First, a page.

Up until now, we have only discussed space, but of course clouds and other atmospheric structures evolve in time. Since we have argued that the wind field is scaling and the wind moves clouds around, it effectively couples space and time. We therefore have to consider scaling in space and in time: in space–time. The time domain opens up a whole new realm of possibilities for simulations and morphologies. While the balls in space must be localized – since they represent typical spatial structures, “eddies” – in space–time they can be delocalized and form waves. In this case it turns out that it is easier to describe the system using the Fourier methods. Figure 67 shows examples of what can be achieved with various parameters.

Each row has a different random seed but is otherwise identical. Moving from left to right shows a different realization of a random multifractal process, with the central part boosted by factors increasing from left to right in order to simulate very rare events. The balls are shown in Fig. 61. Reproduced from Lovejoy and Schertzer (2013).

The balls used in the simulations above. Contours of the (rotation-dominant) scale function used in the simulations in Fig. 60. Reproduced from Lovejoy and Schertzer (2013).

The top layer of cloud liquid water using a grey-shaded rendition. Reproduced from Lovejoy and Schertzer (2013).

A side view of the previous one. Reproduced from Lovejoy and Schertzer (2013).

The top view with light scattering for the Sun (incident at 45

The same as Fig. 64 except viewed from the bottom. Reproduced from Lovejoy and Schertzer (2013).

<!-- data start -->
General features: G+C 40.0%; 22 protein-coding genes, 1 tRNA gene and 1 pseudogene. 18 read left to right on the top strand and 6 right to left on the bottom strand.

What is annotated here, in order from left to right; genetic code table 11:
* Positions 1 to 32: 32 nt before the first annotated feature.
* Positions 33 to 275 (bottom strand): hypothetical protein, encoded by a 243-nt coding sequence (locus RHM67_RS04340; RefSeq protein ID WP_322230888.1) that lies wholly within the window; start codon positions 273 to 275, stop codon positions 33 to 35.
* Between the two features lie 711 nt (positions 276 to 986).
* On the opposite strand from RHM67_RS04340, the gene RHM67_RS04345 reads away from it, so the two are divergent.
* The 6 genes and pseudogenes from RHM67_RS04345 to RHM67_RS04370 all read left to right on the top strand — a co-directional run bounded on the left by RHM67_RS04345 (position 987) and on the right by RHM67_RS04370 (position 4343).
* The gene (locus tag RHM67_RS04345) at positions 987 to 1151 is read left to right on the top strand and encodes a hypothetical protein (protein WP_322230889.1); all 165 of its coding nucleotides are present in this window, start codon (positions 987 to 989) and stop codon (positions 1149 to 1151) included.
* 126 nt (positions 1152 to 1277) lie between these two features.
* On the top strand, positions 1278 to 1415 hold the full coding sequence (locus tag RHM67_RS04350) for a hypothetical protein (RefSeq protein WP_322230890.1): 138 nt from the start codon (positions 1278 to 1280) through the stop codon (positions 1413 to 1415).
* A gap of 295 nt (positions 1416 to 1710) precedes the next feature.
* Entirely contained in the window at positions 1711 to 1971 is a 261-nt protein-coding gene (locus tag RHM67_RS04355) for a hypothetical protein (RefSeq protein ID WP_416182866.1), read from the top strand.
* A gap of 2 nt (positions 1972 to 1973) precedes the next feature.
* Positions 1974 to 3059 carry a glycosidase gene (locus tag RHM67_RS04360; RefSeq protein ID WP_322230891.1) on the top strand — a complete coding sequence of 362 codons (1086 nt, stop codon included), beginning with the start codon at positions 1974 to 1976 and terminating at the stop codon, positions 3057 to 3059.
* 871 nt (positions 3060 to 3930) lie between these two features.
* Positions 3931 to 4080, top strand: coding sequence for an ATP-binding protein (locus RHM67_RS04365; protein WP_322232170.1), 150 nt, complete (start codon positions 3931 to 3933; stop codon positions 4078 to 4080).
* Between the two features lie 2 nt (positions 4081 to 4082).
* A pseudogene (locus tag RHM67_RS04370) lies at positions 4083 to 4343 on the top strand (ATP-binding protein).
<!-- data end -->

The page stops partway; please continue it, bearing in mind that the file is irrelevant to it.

The same as Fig. 64 except for a grey-shaded rendition of a thermal infrared field as might be viewed by an infrared satellite. Reproduced from Lovejoy and Schertzer (2013).

Examples of simulations in space–time showing wavelike morphologies. The same basic shapes are shown but with the wavelike character increasing clockwise from the upper left. Reproduced from the reference Lovejoy et al. (2008b).

An infrared satellite image from a satellite at 1.1 km resolution,

Estimates of the shapes of the balls in each

A multifractal simulation of a cloud with texture and morphology varying in both location and scale, simulated using nonlinear GSI; the anisotropy depends on both scale and position according to the balls shown in Fig. 71. Reproduced from Lovejoy and Schertzer (2013).

The set of balls displayed according to their relative positions used in the simulation shown in Fig. 70. Reproduced from Lovejoy and Schertzer (2013).

Generalized scale invariance is necessary since zooming into clouds displays systematic changes in morphology with the magnification, so that in order to be realistic, we needed to generalize the idea of self-similar scaling. The first step was to account for the stratification. When the direction of the stratification is fixed (pure stratification), there is no rotation with scale. We saw that, to model the horizontal plane, we needed to add rotation and, to a first approximation, we could think of the different cloud morphologies as corresponding to different cloud types – cumulus, stratus, cirrus, etc.

However, there is still a problem. Up until now, we have discussed linear GSI where the generator is a matrix, so that the scale-changing operator

In the more general nonlinear GSI, the notion of scale depends not only on
the scale, but also on the location. In nonlinear GSI we introduce the
generator of the infinitesimal scale change

Locally (in a small enough neighbourhood of a point), linear GSI is defined
by the tangent space; i.e. the elements of the linear generator are

Figures 70 and 71 show an example. The physics behind this are analogous to those in Einstein's theory of general relativity. In the latter, it is the distribution of mass and energy in the universe that determines the
appropriate notion of distance, i.e. the metric. With GSI, it is the
nonlinear turbulent dynamics that determine the appropriate notions of scale
and size. Note however an important difference: the GSI notion of scale is generally